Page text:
5 Everyday Ways I Meditate (That’s Not Yoga)

I snapped this flower photo on a meditative walk this summer.

The idea of meditation is often greeted with a strong opinion or confusion.

For me, a meditative moment is simply when I slow down and listen to what’s speaking inside of me from my heart and mind. It’s no different than contemplation or a quiet moment deep in thought.

Sometimes intuition bubbles up and provides clarity. Sometimes I face realities that I turn away from in daily life. The secret is to just listen and acknowledge what comes to mind — without judgement or action.

Some thoughts are fleeting and meant to pass by. Others keep circling around begging for your attention. You have to decide which thoughts are worthy of your energy and focus.

Disclosure: This post contains affiliate links and advertisements. I earn a small commission if you shop through them, which helps fund this website so I can continue to bring you amazing content. Thank you! ~Angela

A Few Benefits of Meditation

Breaking away from the busyness of life, daily responsibilities and tasks on our to-do lists to focus on ourselves can be difficult.

But, we need it.

Meditation eases stress and creates inner peace, according to the Mayo Clinic. How? When focusing attention on your thoughts, emotions and wellbeing, not the external things happening around you, your mind can process and untangle the ideas. Then, you relax.

This process helps you feel less overwhelmed, gain new insight, increases self-awareness, helps reduce negative emotions, increases patience, reduces physical tension in the body and strengthens your ability to remain calm in the face of future stresses.

It really is magical.

I tend to drop into a meditative state several times each day. Sometimes it’s for a few minutes. Other times it’s close to an hour, depending on what my mind and body need.

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5 Ways to Meditate Easily

Often when I mention meditation, people tell me they don’t know “how to do that”. Honestly, everyone meditates. They just don’t realize it. Think of an activity that you enjoy that engulfs your full attention. You know those moments when time slips away and you don’t notice the other things going on around you? That’s a meditative state.

For some, it might be playing the guitar and getting lost in the rhythm. For others, it might be painting, gardening or taking a shower. When do your best ideas or aha moments pop up? Do more of that! Here’s what I like to do.

1. Go for walks.

I live in a beautiful neighborhood plentiful with gardens and historical homes. I love to head out the door and simply admire the beauty around me.

I don’t answer calls, texts or listen to podcasts on these walks.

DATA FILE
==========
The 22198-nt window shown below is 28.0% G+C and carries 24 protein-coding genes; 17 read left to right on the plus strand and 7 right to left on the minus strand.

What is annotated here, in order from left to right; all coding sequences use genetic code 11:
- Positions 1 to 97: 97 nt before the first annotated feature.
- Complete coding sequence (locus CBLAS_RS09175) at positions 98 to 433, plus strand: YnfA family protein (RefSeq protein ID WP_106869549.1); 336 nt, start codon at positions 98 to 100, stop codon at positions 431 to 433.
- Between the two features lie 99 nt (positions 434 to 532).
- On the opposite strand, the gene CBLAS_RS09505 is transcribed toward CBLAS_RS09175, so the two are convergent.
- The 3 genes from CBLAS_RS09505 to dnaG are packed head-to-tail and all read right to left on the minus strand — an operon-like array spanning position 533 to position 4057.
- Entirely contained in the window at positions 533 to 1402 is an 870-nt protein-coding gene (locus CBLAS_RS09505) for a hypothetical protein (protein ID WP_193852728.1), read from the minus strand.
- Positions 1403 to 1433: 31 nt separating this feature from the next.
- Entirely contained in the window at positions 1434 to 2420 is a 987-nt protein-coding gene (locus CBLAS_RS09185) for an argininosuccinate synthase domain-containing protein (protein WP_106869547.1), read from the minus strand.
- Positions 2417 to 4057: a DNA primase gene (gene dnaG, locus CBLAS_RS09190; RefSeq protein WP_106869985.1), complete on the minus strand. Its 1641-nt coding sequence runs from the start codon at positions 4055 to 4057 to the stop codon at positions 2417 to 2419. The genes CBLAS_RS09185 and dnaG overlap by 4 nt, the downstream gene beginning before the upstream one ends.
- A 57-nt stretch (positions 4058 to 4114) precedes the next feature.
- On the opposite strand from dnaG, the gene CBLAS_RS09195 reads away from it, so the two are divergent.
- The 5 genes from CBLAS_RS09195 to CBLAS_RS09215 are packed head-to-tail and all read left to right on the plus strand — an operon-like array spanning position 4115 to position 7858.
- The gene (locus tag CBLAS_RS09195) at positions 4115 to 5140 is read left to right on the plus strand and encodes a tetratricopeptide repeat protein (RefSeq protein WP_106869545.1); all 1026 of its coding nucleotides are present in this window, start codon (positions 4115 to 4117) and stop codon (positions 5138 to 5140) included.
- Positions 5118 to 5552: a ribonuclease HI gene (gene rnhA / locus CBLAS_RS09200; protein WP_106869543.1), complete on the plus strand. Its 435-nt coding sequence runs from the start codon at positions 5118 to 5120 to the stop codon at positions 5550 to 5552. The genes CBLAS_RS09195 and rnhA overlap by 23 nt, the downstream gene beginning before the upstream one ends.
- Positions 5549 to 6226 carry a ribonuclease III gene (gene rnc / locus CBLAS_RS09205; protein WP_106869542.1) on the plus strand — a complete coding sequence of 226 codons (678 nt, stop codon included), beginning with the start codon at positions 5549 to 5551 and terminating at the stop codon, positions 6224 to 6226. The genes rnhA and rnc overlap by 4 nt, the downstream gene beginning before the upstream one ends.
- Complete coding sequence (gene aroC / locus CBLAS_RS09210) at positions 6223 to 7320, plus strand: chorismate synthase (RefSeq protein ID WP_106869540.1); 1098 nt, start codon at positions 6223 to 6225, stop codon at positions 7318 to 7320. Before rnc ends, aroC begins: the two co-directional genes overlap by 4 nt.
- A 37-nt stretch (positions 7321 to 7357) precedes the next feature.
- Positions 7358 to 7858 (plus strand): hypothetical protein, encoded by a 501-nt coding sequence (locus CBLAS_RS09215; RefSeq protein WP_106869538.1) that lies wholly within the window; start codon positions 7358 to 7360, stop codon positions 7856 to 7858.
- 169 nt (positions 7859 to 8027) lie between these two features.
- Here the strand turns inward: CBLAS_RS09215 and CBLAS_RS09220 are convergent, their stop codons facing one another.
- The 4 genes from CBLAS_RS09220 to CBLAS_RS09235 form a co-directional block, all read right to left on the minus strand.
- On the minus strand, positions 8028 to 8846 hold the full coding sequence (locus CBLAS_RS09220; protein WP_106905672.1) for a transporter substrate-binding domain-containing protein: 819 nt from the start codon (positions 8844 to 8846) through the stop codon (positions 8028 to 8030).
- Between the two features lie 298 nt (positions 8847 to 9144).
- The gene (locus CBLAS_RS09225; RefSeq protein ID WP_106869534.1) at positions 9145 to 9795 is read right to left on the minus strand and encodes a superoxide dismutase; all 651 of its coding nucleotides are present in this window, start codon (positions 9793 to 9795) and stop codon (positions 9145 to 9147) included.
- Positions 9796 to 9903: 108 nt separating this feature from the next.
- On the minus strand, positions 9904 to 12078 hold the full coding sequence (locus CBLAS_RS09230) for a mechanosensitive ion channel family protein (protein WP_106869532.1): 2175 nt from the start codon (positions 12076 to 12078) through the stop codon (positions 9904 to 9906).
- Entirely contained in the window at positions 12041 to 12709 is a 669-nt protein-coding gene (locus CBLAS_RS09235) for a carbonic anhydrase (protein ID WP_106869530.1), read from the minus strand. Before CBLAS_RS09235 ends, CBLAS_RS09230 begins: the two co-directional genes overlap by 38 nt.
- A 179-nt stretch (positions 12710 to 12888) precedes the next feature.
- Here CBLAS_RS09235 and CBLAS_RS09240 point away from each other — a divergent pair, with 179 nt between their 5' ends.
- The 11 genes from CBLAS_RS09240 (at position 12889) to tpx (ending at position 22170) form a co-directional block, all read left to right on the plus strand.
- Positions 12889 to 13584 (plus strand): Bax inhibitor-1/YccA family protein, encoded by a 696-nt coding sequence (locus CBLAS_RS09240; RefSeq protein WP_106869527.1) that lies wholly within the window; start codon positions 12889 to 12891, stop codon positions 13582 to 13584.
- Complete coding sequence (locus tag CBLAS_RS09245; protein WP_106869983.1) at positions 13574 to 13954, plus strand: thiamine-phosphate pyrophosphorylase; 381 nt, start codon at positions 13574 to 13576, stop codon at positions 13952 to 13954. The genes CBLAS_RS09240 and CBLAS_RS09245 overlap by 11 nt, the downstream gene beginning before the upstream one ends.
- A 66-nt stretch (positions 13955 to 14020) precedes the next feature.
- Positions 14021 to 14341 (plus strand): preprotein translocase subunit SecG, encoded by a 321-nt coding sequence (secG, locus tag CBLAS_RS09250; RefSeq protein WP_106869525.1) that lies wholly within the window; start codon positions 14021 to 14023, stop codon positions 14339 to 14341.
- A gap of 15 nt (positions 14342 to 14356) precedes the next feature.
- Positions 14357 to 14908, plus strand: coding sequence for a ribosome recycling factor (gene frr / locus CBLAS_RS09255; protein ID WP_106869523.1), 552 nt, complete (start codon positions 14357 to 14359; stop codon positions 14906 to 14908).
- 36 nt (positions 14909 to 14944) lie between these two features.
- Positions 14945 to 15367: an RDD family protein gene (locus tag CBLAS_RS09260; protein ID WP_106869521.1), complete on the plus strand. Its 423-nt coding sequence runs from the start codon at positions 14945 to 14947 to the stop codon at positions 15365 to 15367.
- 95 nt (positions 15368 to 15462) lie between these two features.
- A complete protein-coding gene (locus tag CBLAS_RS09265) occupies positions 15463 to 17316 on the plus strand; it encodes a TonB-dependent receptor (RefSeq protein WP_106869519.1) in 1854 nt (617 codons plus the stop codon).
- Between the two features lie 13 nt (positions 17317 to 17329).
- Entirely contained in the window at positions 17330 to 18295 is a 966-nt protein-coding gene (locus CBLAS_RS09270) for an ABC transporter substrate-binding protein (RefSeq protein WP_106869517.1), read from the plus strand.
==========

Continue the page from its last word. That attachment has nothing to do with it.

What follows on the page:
Instead, I focus on enjoying what I see around each corner. Sometimes I take pictures to be mindful of the details.

I often come back from walks with new ideas and perspectives. You can hear a play-by-play of one of my walks in A Peek Inside My Walking Meditation.

2. Listen to music.

You know the songs that pump you up and make you forget about what’s bothering you? Those are good for you too!

I have a morning playlist of upbeat songs that helps me focus on my inner strengths so I don’t get bogged down in the early hours of the day with anticipation or worry for what’s coming up.

Music frees my mind and empowers me to move forward with energy.

3. Sit in silence.

This sounds simple, but is incredibly difficult. When you remove all external stimuli, it’s common to feel anxious or agitated because we’re so used to always being bombarded with information. Or, having access to it. Hello, cellphone scrolling!

I tried a Mondo Zen meditation once, and it was hard. So hard. You can read about it in Why I Stared at a Rock for 30 Minutes.

4. Write it down.

Of course as a writer, I turn to words for my career, but they’re also very therapeutic and meditative.

I’ve learned that expressive writing can help us process our thoughts and release tension in our bodies when we move the ideas from our heads, through our fingers and onto paper.

I write for myself nearly every day. Sometimes it’s just one sentence in my journal. Other times it’s several pages on my computer. It just depends on what needs to be processed.

5. Listen to meditations.

Finally, meditation is just a click away via the many apps that offer this service. I’ve tried Headspace, Calm, Insight Timer and a few others over the years.

By far, my favorite is Insight Timer. I use the free version and have plenty of guided meditations, guided visualizations, podcasts, poems, stories and music to listen to.

If you’re new to meditation and want to keep it simple, download an app and use it often to hit the rest button in your brain.

I’d love to hear about your go-to meditation practice in the comments. Your ideas may inspire another reader to try meditation too.

Until next time,
Choose healthy!
Angela

 

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